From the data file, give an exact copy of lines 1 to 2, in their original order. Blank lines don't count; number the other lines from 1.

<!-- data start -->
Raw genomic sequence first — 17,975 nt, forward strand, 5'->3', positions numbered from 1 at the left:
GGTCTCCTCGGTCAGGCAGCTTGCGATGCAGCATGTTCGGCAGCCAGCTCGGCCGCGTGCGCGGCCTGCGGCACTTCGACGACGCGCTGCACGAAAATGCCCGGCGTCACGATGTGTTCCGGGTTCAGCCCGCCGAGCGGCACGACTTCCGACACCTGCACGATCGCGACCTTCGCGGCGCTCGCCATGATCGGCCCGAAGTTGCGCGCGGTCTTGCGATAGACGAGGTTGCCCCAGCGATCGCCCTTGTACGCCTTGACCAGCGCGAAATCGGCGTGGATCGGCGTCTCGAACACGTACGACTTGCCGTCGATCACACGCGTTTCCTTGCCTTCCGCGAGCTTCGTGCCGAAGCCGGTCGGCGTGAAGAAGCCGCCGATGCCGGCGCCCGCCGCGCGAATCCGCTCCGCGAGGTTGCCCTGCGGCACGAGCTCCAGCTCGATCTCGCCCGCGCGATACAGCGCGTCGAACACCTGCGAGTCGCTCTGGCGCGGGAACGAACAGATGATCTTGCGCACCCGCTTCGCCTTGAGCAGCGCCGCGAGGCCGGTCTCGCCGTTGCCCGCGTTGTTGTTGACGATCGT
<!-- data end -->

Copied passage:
Raw genomic sequence first — 17,975 nt, forward strand, 5'->3', positions numbered from 1 at the left:
GGTCTCCTCGGTCAGGCAGCTTGCGATGCAGCATGTTCGGCAGCCAGCTCGGCCGCGTGCGCGGCCTGCGGCACTTCGACGACGCGCTGCACGAAAATGCCCGGCGTCACGATGTGTTCCGGGTTCAGCCCGCCGAGCGGCACGACTTCCGACACCTGCACGATCGCGACCTTCGCGGCGCTCGCCATGATCGGCCCGAAGTTGCGCGCGGTCTTGCGATAGACGAGGTTGCCCCAGCGATCGCCCTTGTACGCCTTGACCAGCGCGAAATCGGCGTGGATCGGCGTCTCGAACACGTACGACTTGCCGTCGATCACACGCGTTTCCTTGCCTTCCGCGAGCTTCGTGCCGAAGCCGGTCGGCGTGAAGAAGCCGCCGATGCCGGCGCCCGCCGCGCGAATCCGCTCCGCGAGGTTGCCCTGCGGCACGAGCTCCAGCTCGATCTCGCCCGCGCGATACAGCGCGTCGAACACCTGCGAGTCGCTCTGGCGCGGGAACGAACAGATGATCTTGCGCACCCGCTTCGCCTTGAGCAGCGCCGCGAGGCCGGTCTCGCCGTTGCCCGCGTTGTTGTTGACGATCGT